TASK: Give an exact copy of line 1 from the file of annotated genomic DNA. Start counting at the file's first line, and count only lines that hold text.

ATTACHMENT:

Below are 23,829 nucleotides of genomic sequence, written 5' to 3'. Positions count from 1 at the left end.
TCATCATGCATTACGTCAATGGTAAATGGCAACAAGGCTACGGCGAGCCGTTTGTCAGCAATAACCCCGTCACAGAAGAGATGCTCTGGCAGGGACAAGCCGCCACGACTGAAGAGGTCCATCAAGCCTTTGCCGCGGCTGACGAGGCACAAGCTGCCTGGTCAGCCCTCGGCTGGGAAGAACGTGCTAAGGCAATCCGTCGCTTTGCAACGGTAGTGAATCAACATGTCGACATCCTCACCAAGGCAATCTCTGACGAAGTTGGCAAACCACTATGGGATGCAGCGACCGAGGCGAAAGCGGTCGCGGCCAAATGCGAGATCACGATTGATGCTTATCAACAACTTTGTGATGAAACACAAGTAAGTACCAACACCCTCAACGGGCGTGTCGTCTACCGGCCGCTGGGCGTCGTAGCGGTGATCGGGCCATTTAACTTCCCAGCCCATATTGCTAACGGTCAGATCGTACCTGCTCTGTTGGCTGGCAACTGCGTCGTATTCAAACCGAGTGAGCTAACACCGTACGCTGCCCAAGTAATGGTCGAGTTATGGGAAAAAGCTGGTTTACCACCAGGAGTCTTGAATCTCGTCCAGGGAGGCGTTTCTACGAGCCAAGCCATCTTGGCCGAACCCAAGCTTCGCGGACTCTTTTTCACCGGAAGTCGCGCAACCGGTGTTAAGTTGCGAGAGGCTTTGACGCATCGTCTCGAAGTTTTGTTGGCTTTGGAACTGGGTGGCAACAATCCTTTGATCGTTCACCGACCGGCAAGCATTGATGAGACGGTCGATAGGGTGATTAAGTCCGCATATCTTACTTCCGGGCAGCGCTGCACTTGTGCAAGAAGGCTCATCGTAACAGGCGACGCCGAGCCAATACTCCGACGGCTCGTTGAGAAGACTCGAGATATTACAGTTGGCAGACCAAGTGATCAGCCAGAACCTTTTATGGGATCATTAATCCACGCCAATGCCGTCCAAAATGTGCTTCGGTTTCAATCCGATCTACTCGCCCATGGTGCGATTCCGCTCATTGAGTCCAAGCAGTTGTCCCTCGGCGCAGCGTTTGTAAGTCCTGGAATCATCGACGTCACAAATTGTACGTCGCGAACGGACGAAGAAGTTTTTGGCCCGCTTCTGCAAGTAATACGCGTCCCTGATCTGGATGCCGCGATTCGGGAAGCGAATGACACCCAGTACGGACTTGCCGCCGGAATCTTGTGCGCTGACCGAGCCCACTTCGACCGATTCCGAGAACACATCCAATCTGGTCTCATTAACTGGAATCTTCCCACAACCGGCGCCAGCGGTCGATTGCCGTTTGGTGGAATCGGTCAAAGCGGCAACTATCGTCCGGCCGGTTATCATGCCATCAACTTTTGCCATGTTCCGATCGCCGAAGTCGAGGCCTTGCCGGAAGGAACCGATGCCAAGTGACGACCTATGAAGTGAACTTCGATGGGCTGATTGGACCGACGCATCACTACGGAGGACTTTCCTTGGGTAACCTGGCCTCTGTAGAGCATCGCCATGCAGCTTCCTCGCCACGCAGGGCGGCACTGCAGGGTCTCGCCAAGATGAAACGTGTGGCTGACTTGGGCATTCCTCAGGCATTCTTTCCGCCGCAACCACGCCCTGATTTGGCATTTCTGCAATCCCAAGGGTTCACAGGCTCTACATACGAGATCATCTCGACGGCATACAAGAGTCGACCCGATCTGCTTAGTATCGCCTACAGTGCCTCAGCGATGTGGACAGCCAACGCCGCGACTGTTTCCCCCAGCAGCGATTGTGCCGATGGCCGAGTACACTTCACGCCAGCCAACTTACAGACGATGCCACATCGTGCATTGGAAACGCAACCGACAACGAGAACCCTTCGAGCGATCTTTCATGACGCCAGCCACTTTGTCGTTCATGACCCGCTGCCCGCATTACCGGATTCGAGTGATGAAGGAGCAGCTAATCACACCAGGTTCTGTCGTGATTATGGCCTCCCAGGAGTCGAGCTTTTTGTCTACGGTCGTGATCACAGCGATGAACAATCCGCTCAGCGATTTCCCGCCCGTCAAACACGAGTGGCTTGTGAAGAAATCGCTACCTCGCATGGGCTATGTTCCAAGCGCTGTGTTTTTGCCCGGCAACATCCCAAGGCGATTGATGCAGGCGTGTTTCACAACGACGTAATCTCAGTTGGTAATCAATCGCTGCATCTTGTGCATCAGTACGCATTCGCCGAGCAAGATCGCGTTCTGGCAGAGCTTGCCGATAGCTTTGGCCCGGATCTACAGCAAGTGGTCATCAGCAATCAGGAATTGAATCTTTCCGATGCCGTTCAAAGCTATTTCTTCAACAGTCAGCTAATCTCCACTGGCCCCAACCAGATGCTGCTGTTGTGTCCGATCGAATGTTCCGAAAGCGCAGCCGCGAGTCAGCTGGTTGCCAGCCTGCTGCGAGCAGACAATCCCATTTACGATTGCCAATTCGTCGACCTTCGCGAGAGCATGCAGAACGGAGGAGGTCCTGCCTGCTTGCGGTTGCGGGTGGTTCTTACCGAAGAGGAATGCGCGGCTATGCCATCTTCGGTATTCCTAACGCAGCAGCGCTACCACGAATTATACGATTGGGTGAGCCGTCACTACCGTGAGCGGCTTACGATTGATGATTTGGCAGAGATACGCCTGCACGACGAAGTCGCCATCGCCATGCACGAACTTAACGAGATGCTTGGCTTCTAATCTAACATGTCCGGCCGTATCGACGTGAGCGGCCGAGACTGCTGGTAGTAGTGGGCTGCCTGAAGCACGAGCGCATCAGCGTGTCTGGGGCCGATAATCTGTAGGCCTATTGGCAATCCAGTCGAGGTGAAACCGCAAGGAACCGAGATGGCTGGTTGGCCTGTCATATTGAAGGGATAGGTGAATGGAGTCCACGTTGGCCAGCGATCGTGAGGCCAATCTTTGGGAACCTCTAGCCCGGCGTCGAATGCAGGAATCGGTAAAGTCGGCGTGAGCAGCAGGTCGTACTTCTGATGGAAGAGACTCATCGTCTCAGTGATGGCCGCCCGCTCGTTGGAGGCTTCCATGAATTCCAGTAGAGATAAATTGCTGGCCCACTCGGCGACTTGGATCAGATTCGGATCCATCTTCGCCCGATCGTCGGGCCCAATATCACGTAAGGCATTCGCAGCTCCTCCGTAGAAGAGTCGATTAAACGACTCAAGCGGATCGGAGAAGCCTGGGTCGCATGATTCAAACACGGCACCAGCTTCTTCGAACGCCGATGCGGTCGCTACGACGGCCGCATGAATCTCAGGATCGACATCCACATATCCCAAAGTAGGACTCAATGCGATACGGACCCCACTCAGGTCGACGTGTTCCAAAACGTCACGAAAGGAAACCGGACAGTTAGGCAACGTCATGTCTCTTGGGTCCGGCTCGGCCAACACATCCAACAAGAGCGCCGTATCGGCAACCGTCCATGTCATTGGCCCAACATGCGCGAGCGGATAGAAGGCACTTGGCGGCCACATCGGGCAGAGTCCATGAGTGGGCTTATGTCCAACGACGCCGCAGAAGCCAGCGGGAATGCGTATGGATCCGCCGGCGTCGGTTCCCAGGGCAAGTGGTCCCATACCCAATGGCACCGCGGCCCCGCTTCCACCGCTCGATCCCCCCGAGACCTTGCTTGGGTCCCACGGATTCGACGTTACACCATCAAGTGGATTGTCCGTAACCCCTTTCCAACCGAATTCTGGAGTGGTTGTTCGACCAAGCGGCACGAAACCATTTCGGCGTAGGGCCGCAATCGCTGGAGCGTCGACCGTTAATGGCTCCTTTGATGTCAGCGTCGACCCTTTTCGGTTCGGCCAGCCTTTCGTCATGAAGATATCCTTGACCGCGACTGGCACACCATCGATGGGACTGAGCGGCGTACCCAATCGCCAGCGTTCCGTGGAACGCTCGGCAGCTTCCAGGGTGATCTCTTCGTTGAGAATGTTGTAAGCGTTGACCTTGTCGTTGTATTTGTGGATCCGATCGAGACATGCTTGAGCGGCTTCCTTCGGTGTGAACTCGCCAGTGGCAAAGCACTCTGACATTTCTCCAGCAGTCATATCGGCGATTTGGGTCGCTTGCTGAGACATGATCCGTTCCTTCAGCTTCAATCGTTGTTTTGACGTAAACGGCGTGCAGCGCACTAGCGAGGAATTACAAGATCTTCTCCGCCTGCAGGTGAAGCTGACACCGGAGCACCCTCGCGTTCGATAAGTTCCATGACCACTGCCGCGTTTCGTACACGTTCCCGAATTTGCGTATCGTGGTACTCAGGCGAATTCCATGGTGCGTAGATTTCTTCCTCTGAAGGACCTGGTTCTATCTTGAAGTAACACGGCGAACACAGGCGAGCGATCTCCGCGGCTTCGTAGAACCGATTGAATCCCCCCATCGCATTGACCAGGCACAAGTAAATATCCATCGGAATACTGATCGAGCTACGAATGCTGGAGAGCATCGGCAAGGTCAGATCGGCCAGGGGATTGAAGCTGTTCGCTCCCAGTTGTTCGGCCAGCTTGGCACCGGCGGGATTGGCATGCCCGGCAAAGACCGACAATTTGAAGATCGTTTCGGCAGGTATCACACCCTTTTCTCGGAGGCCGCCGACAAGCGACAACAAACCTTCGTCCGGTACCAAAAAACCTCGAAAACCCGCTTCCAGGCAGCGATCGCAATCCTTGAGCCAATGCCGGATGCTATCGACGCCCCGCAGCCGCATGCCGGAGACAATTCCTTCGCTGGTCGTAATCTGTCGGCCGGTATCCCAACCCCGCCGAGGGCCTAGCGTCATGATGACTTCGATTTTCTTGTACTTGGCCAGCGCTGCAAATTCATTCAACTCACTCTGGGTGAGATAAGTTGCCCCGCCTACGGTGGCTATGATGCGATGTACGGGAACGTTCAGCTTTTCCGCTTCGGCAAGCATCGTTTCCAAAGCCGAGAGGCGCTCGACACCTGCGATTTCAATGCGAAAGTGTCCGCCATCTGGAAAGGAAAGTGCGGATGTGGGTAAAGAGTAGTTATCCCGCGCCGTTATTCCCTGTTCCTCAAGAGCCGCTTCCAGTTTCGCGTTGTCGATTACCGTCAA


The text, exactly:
Below are 23,829 nucleotides of genomic sequence, written 5' to 3'. Positions count from 1 at the left end.